Democrats and Republicans working together to provide assistance to Iran would seem impossible in today’s polarized politics. Similar political divisions split our nation in the early 1920s due to the “red scare.” Nevertheless, bipartisan support provided humanitarian aid to a country that wished to overthrow our government. I interviewed local author and award-winning historian Douglas Smith on how his book, “The Russian Job,” tells this incredible story and shows how cooperation on big issues can be achieved.
Why did you write this book?
I learned about the American mission to Soviet Russia while researching an earlier book — “Former People” — on the fate of the Russian nobility after the revolution. I discovered that quite a few former princesses and countesses worked as interpreters for the American Relief Administration. I was shocked by this story — it was so dramatic, moving, powerful and historically important — yet few Americans, and even fewer Russians, know about it.
Why should anyone be interested in this obscure incident?
It’s just a downright hair-raising story about a human catastrophe on an epic scale, filled with cloak-and-dagger intrigue, espionage, romance and even cannibalism.
What’s more, while historians write many books about war and conflict, we also need to know about cooperation and collaboration. This was a powerful moment when adversaries came together to take on an enormous humanitarian crisis.
Can current politicians learn anything from how a past Republican administration dealt with an advisory?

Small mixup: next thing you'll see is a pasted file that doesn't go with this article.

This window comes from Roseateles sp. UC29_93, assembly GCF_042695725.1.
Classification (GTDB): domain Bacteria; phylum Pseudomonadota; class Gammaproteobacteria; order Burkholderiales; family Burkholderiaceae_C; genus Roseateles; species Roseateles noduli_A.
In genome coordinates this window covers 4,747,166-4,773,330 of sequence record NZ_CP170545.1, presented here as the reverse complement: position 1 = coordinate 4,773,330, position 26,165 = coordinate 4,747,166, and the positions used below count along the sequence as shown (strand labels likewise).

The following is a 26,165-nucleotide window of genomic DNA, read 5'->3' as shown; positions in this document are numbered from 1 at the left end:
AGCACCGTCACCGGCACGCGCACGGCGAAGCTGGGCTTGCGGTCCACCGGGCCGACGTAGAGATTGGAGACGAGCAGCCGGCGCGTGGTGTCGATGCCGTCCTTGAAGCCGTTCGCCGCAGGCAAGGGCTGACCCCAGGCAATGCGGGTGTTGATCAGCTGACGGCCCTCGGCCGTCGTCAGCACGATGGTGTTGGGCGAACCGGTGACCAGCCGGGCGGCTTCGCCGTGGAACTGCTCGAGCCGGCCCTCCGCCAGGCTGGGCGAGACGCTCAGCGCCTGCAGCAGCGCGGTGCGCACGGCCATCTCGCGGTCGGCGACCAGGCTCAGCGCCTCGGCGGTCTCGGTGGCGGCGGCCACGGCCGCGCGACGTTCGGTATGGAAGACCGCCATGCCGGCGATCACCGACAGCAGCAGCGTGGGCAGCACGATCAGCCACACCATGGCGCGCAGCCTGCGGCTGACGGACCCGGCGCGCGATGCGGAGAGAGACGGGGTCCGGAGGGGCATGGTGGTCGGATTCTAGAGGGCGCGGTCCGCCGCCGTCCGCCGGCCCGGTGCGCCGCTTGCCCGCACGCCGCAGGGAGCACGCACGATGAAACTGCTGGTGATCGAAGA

Yes, most definitely! My book reveals how Americans working there tried to make sense of Soviet Russia. Many perceptive Americans — like Herbert Hoover, the leader of the operation — were skeptical of America’s ability to bring about major changes in Soviet Russia. But they believed the two countries could work together to address concrete problems, such as the famine. Although Hoover remained wary of Soviet Russia’s leaders — their motives and sincerity — he believed the two countries could cooperate.
Are there any similarities between the national political dynamics that occurred 100 years ago and what is happening today in Washington, D.C.?
Yes, the most apparent being the voices in the media and in politics speaking out against aid and comfort to needy people based on some notion that they are undeserving.
A century ago, when Hoover was pressing Congress for additional funding to help starving Russians, many Americans argued that we couldn’t afford it or that Russia’s misery wasn’t our problem.
Thanks to Hoover’s efforts, over 10 million lives were saved.
The exploits recounted in my book are among the most glorious in our country’s history and they should guide our actions today.
Read the full Dec. 11 - 17 issue.
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